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Layering of Pictures Based on Predictive Modeling

IP.com Disclosure Number: IPCOM000014893D
Original Publication Date: 2001-Jun-24
Included in the Prior Art Database: 2003-Jun-20
Document File: 1 page(s) / 36K

Publishing Venue

IBM

Abstract

Many companies are cross selling items on their websites on the web today. The concept of cross selling is simple, if you are selling a baseball, then you would also place a bat on the page, and offer the ability to purchase it also. What if you could layer the ball on top of the bat, and bring focus to both products, instead of the conventional method of placing the pictures on the page separate of one another. How would you determine that the person would want the bat in the first place? What if the person did a lot of shopping for gloves? This invention brings these two ideas together. Using predictive modeling to determine what the user wants, and layering pictures to bring the user's focus to a central point of the screen. This invention relies on the abilities of predictive modeling to determine what items the user might be interested in. In the above example, a predictive modeling engine would look at past purchasing and browsing habits of the user, and it would determine that the user has a preference for gloves, not bats. Instead of placing the bat behind the ball, the invention would place the glove. This brings more attention to both items, and would increase the probability of a cross sell because the suggestive sell is pictured with the primary sell. It would also increase the chance of a cross sell because the predictive modeling engine would determine which item or items to place in the central focus of the primary sell. Predictive modeling has become a common practice on websites, and there are many web applications which use it. The novelty of this approach is the ability to layer (place items on top of each other) based on the modeling engine. 1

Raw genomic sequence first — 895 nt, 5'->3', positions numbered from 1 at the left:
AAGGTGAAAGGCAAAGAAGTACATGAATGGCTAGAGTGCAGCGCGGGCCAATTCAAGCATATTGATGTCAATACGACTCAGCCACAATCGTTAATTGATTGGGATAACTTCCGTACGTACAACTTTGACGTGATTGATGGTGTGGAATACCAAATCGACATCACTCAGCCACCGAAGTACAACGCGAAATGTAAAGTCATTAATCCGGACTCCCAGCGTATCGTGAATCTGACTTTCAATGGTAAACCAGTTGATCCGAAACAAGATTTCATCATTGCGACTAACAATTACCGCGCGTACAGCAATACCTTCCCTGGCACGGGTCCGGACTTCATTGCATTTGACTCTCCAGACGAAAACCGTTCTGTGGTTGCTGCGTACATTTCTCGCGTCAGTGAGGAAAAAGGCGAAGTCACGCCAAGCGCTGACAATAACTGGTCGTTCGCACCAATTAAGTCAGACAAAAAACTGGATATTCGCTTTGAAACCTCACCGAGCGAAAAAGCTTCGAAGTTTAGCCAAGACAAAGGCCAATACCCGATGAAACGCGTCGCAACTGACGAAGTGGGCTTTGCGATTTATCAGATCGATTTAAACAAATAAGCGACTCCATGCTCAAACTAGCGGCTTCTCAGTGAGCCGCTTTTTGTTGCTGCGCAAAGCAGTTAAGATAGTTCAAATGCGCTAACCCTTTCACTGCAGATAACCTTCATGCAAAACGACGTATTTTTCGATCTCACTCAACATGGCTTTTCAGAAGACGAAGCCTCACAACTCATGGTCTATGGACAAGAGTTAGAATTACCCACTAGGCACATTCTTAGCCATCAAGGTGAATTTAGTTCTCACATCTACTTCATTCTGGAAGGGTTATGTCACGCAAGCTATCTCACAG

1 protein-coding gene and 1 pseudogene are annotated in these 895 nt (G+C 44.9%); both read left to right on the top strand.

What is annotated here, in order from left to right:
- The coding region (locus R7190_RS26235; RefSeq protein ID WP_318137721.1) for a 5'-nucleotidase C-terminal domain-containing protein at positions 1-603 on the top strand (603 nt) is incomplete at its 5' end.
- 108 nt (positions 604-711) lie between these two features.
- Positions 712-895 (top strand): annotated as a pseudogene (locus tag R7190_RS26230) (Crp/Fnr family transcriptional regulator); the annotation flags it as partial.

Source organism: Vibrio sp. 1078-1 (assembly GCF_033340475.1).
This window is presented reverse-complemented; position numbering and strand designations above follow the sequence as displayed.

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Layering of Pictures Based on Predictive Modeling

    Many companies are cross selling items on their websites on the web today. The concept of cross selling is simple, if you are selling a baseball, then you would also place a bat on the page, and offer the ability to purchase it also. What if you could layer the ball on top of the bat, and bring focus to both products, instead of the conventional method of placing the pictures on the page separate of one another. How would you determine that the person would want the bat in the first place? What if the person did a lot of shopping for gloves? This invention brings these two ideas together. Using predictive modeling to determine what the user wants, and layering pictures to bring the user's focus to a central point of the screen. This invention relies on the abilities of predictive modeling to determine what items the user might be interested in. In the above example, a predictive modeling engine would look at past purchasing and browsing habits of the user, and it would determine that the user has a preference for gloves, not bats. Instead of placing the bat behind the ball, the invention would place the glove. This brings more attention to both items, and would increase the probability of a cross sell because the suggestive sell is pictured with the primary sell. It would also increase the chance of a cross sell because the predictive modeling engine would determine which item or items to place in the central focu...